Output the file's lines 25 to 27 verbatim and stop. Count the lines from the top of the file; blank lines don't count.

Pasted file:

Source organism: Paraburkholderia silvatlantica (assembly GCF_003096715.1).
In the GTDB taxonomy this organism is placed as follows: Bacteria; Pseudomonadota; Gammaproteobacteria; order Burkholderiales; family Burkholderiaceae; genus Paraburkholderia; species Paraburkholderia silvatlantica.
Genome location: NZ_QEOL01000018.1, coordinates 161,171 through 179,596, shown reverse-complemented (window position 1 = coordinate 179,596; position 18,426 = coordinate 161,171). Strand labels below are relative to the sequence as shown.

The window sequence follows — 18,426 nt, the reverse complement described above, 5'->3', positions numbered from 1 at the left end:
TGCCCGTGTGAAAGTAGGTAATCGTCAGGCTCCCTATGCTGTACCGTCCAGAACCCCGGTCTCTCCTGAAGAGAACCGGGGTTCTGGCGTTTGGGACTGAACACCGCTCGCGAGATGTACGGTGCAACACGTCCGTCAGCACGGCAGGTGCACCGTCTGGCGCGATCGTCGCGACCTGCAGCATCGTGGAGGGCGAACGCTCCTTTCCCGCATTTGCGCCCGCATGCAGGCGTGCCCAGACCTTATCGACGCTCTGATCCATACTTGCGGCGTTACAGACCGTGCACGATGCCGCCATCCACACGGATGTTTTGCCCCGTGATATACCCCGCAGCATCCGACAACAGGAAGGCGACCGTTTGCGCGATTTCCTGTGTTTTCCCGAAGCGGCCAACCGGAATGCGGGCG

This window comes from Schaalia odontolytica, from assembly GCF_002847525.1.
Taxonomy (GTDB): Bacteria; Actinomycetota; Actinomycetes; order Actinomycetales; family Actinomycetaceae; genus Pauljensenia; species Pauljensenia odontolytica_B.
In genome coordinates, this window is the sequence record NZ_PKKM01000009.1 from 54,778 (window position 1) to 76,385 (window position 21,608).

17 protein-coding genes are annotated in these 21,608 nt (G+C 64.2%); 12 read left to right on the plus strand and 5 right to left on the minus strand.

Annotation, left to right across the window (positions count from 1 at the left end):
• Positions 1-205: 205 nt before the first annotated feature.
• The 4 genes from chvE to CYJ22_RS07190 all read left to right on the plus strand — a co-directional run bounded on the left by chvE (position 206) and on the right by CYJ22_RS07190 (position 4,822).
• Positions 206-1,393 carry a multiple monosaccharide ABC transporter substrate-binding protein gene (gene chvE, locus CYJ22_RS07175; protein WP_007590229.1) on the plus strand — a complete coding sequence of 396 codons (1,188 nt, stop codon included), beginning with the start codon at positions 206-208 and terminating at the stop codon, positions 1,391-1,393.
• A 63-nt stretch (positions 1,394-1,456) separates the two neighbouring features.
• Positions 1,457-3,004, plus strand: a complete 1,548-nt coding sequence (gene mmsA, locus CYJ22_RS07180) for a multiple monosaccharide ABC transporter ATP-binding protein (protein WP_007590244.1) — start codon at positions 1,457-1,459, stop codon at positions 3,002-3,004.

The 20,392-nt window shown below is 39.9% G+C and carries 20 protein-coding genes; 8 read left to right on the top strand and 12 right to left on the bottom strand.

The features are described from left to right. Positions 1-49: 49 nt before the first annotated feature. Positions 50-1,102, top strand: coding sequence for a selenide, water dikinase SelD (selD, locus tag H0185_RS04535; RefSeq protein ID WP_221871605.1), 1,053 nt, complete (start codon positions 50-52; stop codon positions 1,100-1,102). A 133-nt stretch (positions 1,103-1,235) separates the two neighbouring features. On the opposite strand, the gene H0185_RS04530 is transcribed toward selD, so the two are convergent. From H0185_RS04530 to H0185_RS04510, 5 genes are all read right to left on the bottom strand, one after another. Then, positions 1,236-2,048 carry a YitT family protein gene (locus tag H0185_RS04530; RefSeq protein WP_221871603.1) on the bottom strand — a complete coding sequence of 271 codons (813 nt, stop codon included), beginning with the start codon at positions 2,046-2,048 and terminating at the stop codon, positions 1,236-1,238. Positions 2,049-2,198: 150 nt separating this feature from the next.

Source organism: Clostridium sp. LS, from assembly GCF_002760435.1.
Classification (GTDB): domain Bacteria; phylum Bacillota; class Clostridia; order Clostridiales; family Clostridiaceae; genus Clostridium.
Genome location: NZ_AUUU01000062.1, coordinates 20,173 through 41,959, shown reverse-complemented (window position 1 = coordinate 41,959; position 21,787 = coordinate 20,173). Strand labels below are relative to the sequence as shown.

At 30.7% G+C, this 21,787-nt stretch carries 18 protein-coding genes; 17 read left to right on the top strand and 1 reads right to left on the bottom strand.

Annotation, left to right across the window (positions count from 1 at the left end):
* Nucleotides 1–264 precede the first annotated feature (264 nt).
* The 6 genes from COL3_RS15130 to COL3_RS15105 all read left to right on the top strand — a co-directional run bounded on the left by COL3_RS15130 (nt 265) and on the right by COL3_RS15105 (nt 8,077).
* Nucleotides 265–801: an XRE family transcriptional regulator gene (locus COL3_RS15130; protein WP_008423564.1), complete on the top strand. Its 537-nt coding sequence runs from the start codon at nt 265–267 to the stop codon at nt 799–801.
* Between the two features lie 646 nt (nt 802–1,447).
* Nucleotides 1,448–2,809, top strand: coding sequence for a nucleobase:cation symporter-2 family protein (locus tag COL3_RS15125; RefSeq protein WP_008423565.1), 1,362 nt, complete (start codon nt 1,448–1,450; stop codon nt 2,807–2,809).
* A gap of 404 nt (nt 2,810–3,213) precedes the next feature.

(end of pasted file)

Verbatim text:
* Nucleotides 265–801: an XRE family transcriptional regulator gene (locus COL3_RS15130; protein WP_008423564.1), complete on the top strand. Its 537-nt coding sequence runs from the start codon at nt 265–267 to the stop codon at nt 799–801.
* Between the two features lie 646 nt (nt 802–1,447).
* Nucleotides 1,448–2,809, top strand: coding sequence for a nucleobase:cation symporter-2 family protein (locus tag COL3_RS15125; RefSeq protein WP_008423565.1), 1,362 nt, complete (start codon nt 1,448–1,450; stop codon nt 2,807–2,809).